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Early childhood education has been my life for over 40 years. I have taught all age groups from infants to 5-year-olds. I was a director for five years in the 1980s, but I returned to the classroom 22 years ago. My passion is watching the ways children explore and discover their world. In the classroom, everything starts with the reciprocal relationships between adults and children and between the children themselves. With that in mind, I plan and set up activities. But that is just the beginning. What actually happens is a flow that includes my efforts to invite, respond and support children's interface with those activities and with others in the room. Oh yeh, and along the way, the children change the activities to suit their own inventiveness and creativity. Now the processes become reciprocal with the children doing the inviting, responding and supporting. Young children are the best learners and teachers. I am truly fortunate to be a part of their journey.

Sunday, December 15, 2013


Whenever I present to others on the work I do at the sensory table, I am always asked: "Do you let the children build?"  I got a version of that question recently from Serious About Play on Facebook.  The question was: " How do you inspire invention at your sand and water table?  I used to get defensive when I was asked these questions because I consider myself a play advocate who values the children constructing their own knowledge both physically and cognitively.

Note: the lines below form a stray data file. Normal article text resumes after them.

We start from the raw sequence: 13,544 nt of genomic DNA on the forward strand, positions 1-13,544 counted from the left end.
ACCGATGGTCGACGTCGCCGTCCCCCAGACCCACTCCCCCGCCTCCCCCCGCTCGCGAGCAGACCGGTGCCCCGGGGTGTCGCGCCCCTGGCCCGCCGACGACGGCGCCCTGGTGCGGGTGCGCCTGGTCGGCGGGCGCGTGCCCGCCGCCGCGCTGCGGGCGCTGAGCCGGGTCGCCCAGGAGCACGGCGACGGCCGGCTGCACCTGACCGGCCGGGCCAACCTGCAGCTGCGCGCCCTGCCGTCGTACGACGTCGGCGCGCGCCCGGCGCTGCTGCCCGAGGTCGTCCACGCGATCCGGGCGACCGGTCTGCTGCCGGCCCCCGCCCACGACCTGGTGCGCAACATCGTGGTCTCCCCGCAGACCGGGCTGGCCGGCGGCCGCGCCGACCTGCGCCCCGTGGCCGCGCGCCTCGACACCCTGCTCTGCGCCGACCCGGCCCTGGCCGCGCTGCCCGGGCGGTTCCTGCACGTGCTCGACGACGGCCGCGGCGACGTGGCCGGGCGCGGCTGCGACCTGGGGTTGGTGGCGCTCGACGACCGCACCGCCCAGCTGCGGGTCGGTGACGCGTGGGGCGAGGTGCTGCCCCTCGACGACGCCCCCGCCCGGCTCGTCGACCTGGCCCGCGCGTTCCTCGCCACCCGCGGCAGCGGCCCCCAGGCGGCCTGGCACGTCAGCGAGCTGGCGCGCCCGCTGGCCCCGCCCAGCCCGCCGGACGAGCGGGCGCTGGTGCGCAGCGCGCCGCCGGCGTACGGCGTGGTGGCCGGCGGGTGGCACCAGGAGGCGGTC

I will admit that when I first started writing this blog, it was mainly a platform for me to share the things I build at the sensory table.   However, the more I document and the more I write, the more important it is form me to also show how children explore the apparatus.

Let's take some concrete examples from the latest apparatus: Tall Cardboard Tubes and Rope

Let's start with the rope.  The child in the video wants to see how long the blue rope is.  To do that, he pulls the rope hand-over-hand until he reaches the cabinets.  At that point, he turns sideways which actually makes it more difficult for him to find the rope as he crosses his body with his arm and hand to grab the rope each time.  Finally, he reaches his self-selected goal and pulls the rope taut.

How long is the rope? from Thomas Bedard on Vimeo.

There is a simple beauty in that little bit of exploration.  And besides, he has created a way to take a measure of the rope.

The space was provisioned with carabiners, S-hooks and pails so the children could hook things onto the rope.  They certainly did that, but they did it in ways I did not expect.  In the video below, the child first scoops from a pail hanging from a S-hook and a carabiner.  Notice that he has to steady the pail in order to spoon the pellets.  He then decides to dump the pellets back into the table. He has to pull the whole pail back over the table. He uses both hands, but then he places his left arm under the pail and his right hand on the lip to tip the pail.   As he finishes emptying the bucket, he gently releases the bucket to swing back into place almost as if he is anticipating the subsequent motion.

Swinging pail from Thomas Bedard on Vimeo.